Audrey Young is the New Zealand Herald’s political editor.

Price tag of extended paid leave in dispute

File photo / Thinkstock
File photo / Thinkstock

Labour and National rowed over the cost of increasing taxpayer-funded parental leave from 14 weeks to 26 weeks in a Labour bill that National has promised to kill.

New Zealand First leader Winston Peters joined the fray, saying no one had any accurate analysis of the cost and neither National nor Labour had asked him what he thought of the bill.

Finance Minister Bill English promised on Wednesday to veto a private members bill sponsored by Labour MP Sue Moroney if it reaches its third reading, saying it would have to be funded by borrowing.

He said parental leave cost $150 million a year and virtually doubling it would cost another $150 million a year.

Ms Moroney disputed Mr English's figures.

Labour's numbers at the last election estimated that the policy would cost an extra $80 million in the first two years, $372 million over four years, and $700 million over six years.

Labour says the financial veto has been used rarely but National issued research from the parliamentary library showing that Labour had exercised the veto 31 times over the nine years it was last in Government.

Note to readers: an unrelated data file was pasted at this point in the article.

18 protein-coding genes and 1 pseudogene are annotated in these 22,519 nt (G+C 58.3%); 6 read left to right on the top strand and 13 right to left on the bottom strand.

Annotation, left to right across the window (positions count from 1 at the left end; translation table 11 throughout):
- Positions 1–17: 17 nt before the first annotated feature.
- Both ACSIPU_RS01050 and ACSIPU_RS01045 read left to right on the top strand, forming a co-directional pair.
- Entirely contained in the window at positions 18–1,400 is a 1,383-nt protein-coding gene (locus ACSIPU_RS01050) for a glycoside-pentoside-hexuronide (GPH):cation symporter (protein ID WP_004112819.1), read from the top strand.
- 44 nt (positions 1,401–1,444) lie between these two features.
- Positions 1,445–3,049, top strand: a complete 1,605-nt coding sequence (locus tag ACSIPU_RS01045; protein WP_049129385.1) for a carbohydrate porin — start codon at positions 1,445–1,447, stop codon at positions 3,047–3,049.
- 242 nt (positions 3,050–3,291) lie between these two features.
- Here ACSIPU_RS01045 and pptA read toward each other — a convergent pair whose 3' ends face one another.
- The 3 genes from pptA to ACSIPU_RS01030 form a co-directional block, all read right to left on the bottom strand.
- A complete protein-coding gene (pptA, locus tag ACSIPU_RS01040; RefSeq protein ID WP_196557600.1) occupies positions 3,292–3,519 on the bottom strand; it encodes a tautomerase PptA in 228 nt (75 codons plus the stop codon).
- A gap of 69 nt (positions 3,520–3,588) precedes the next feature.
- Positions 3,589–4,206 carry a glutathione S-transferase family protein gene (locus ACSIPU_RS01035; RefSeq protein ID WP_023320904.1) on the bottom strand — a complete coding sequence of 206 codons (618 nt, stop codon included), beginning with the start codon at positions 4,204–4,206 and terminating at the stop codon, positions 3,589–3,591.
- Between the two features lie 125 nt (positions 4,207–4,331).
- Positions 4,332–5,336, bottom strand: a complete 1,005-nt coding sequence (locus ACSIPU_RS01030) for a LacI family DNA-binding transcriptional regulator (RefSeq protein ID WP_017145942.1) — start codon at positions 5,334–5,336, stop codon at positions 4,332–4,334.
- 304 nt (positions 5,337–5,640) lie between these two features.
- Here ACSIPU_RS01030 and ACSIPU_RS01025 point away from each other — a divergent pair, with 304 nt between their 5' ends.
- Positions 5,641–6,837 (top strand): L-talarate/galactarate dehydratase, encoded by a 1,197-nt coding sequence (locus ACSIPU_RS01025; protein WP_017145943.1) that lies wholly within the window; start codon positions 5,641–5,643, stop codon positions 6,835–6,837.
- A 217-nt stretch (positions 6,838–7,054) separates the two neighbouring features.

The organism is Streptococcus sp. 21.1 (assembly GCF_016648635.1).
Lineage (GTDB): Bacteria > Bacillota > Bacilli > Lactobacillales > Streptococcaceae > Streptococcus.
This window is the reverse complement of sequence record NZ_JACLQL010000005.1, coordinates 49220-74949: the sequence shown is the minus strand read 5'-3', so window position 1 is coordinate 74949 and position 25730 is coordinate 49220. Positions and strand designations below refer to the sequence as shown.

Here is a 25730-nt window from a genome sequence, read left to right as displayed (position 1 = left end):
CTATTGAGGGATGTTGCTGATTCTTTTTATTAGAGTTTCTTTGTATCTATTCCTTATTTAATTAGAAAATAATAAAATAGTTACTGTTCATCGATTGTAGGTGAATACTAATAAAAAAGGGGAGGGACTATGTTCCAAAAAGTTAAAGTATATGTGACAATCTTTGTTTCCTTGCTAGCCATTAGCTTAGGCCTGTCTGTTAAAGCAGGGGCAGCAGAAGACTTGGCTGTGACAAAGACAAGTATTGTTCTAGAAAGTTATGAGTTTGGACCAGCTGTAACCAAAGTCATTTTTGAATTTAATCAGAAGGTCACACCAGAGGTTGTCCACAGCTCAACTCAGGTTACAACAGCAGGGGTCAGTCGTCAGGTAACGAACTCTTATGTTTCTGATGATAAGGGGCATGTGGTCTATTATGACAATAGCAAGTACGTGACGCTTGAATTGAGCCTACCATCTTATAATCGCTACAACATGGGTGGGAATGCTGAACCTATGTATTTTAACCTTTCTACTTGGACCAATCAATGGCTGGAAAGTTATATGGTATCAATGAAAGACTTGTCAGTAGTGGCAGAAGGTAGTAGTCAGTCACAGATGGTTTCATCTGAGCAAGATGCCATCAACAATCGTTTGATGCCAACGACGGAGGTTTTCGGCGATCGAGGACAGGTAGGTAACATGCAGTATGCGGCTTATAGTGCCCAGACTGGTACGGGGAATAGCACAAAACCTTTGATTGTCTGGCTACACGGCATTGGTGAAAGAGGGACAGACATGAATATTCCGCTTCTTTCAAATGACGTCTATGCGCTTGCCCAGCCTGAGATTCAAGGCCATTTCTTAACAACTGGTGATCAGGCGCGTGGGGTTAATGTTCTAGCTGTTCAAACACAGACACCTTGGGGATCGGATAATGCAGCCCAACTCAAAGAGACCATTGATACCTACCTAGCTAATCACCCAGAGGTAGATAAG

The bill, the Parental Leave and Employment Protection (Six Months' Paid Leave) Amendment Bill, has been introduced but not yet debated.

A veto can be exercised at the third reading if the Government deems it would have more than a minor impact on its finances.

But if New Zealand First opposed the bill at any stage, it would be defeated. Mr Peters said the NZ First caucus has not yet discussed the bill. The party has voted in the past for extensions to paid parental leave, though in happier fiscal times.

"The Government keeps crying poor and cutting social services yet it can pour billions into failed finance companies for its mates so perhaps a compromise can be reached," Mr Peters said.

Ms Moroney said Mr English's promise to veto the bill showed not only a disregard for the will of Parliament but smacked of arrogance.

Meanwhile, Plunket and the early childhood teacher union, NZEI, weighed in behind the bill.

NZEI national executive member Hayley Whitaker said the bill was long overdue and it suggested that the cost of extending leave could be offset by the resulting reduction in subsidies to early childhood education services.

"We know that the current limit of 14 weeks paid leave means that many families suffer financial stress, and feel they have no choice but to return to the workforce before they are ready to."

A Plunket spokeswoman said the organisation believed that the bill deserved to be debated.

"Babies need the chance to bond with their mum without pressure on her to return to work or manage on a suddenly reduced income."

Mr English has said the Government was still $10 billion off clearing its overdraft and if the bill passed it would have to be funded through borrowing.

He believed the public would have a similarly "pragmatic" approach.

* 14 weeks' to 26 weeks' paid parental leave is proposed.
* $150 million a year is what the 14 weeks currently costs.
* The bill has been introduced but not yet debated.
* National has said it will veto the bill if it needs to.

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